Customers returned and sales rose to their former level, although prices hadn’t been reduced; they saw greater value in the new operation and meals offered for the prices.

The most effective way to eliminate or reduce the subsidy is gradually.  In cooperation with the food service contractor, a conversion can be made gradually, over a period of two years with minimal, or no, customer backlash.

Companies use long-range planning for the management of their businesses, development of new products or services, advertising and marketing, equipment purchases and the like.   They should do the same when they want to eliminate the food service subsidy.

When you want to shift the burden of profit or loss in your company's or organization's food services, we can help plan a successful conversion.  For information, contact Tom Mac Dermott, president, 603/642-8011, or Angela Phelan, senior vice president, 201/306-8613 or Ernie Wilder, vice president, 703/282-4040, or e-mail us at  Visit our website,

News from Clarion Group Food Service Consultants

The Spring issue of Clarion Group's newsletter is published.  Articles include:

Corporate food service operators see improvements in sales.
The coming health care law may not bite too hard.
What do food service customers want?  "Food quality" tops the list.
.. . and much more.

To obtain your copy and a complimentary subscription send your contact info (mailing address or e-mail address) to

Corporate food service may gain as work-from-home options are reduced

"Maybe the outgoing tide of more employees leaving the office to work at home is starting to reverse," says Tom Mac Dermott, president of Clarion Group, a food service consulting firm. "That would be good news for the operators of corporate food services."

For more than a decade, the percentage of companies’ employees who work from home has been steadily increasing, reducing the number of customers for the on-site food service. Some 63% of employers in a study conducted by the Family and Work Institute now permit employees to work from home at least part of the time, up from 34% in a similar study in 2005.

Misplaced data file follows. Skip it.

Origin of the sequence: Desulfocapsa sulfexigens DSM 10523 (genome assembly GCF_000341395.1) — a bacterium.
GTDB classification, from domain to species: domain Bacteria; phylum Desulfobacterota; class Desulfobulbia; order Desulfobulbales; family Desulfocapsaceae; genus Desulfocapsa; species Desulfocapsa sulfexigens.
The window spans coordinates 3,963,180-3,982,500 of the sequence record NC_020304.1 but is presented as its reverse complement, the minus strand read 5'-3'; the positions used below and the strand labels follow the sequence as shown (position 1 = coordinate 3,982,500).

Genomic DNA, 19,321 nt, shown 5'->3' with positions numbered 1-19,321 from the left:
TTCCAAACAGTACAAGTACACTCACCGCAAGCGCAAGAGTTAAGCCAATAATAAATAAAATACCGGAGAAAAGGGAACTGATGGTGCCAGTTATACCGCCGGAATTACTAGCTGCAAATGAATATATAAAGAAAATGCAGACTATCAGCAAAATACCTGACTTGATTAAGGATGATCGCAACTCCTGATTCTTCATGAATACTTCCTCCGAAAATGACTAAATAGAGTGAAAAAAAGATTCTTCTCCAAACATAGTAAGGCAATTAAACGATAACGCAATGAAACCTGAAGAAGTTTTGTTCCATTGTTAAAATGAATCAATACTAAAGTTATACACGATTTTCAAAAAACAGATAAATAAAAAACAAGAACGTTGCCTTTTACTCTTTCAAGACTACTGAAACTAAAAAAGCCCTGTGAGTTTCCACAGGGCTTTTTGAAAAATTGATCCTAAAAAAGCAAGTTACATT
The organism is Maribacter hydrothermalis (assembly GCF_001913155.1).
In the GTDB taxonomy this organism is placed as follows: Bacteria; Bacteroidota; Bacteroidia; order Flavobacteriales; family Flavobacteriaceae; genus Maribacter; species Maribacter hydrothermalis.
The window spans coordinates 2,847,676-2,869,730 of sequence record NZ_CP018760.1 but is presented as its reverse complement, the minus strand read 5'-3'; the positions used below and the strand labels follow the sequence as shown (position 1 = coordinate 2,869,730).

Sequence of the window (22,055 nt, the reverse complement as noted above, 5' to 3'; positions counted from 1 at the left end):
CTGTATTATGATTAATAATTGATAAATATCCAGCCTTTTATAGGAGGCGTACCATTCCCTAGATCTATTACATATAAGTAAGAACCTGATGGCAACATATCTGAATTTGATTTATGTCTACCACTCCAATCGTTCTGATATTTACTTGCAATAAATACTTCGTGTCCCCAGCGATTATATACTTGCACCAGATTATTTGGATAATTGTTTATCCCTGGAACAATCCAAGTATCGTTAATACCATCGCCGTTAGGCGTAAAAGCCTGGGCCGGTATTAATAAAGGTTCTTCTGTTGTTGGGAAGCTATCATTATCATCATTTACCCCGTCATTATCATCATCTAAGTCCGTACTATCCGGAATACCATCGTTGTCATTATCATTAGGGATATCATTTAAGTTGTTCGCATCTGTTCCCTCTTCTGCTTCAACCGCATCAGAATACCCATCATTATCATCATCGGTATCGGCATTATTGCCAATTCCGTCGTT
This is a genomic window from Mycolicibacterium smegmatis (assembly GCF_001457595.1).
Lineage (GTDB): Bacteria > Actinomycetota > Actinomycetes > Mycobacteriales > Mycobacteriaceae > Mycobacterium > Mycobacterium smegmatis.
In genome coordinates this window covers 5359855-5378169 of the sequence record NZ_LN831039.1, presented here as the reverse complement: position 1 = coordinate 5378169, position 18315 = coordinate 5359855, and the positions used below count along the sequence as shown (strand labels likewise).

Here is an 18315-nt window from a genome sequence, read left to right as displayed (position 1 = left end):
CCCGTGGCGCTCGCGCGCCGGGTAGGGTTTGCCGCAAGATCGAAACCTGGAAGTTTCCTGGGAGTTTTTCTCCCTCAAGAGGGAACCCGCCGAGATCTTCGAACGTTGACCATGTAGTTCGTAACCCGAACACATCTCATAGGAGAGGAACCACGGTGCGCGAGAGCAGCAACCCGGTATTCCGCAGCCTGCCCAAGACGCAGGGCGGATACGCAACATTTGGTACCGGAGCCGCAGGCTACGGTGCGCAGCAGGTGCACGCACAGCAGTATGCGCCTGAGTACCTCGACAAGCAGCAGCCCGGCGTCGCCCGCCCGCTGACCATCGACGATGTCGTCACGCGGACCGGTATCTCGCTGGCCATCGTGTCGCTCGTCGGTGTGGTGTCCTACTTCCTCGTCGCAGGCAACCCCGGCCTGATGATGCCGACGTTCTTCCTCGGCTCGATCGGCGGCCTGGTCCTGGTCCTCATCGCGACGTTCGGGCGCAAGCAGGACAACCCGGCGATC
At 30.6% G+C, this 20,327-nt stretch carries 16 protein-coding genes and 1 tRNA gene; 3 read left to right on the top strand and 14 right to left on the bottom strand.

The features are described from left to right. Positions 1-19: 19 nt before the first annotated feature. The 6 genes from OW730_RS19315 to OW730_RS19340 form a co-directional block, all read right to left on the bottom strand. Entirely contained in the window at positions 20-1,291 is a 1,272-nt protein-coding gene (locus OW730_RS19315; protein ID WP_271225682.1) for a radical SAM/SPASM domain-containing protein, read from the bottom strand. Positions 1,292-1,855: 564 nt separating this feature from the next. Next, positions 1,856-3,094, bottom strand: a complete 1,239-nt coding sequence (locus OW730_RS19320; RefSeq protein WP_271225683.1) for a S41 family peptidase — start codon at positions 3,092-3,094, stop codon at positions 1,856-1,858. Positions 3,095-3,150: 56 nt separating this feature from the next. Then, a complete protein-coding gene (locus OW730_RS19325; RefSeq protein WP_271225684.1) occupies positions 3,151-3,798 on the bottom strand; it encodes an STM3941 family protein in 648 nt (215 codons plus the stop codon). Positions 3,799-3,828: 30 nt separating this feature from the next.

Recently, Yahoo, the internet search engine and website, announced it will require all employee to work at the office, starting in June. Several other firms have followed suit.

"Some of the best decisions and insights come from hallway conversations and cafeteria discussions," said Jackie Rese, Yahoo’s human resources director in announcing the new policy. "Speed and quality are often sacrificed when we work from home."

While the wisdom of the decision is hotly disputed, not everyone, including some Yahoo employees, are upset. "Deadwood is hiding at home," one Yahoo employee told The Wall Street Journal.

The food service operator can help its host company implement the improvements in productivity that Yahoo is seeking, according to Mac Dermott. "The on-site food service center can be a place where creativity takes place."

"The staff café is a natural gathering place, generally in a central location," he said If it’s configured to permit groups to work and discuss ideas, as well as have lunch or a mid-morning or afternoon snack and coffee, it can be a valuable asset to the company as well as to the food service operator."

"By providing tables and groups of tables of various sizes to accommodate different numbers of people, especially round tables where six or eight people can gather for easy discussion, the food service operator is providing a comfortable site for productive meetings and informal discussions, " he added.

Other ways of encouraging staff café use the food service operator can implement include partitioning off small areas with seating for from eight to 12, which informal groups can use in place of reserved conference rooms, which often are in short supply, he added.

"Making sure the café is wi-fi-enabled and providing flip charts and other communication aides also helps encourage employees to use the café," Mac Dermott suggests.

"Work-from-home is probably here to stay in some version," he added, "but the food service operator can help make working at the work site an attractive option.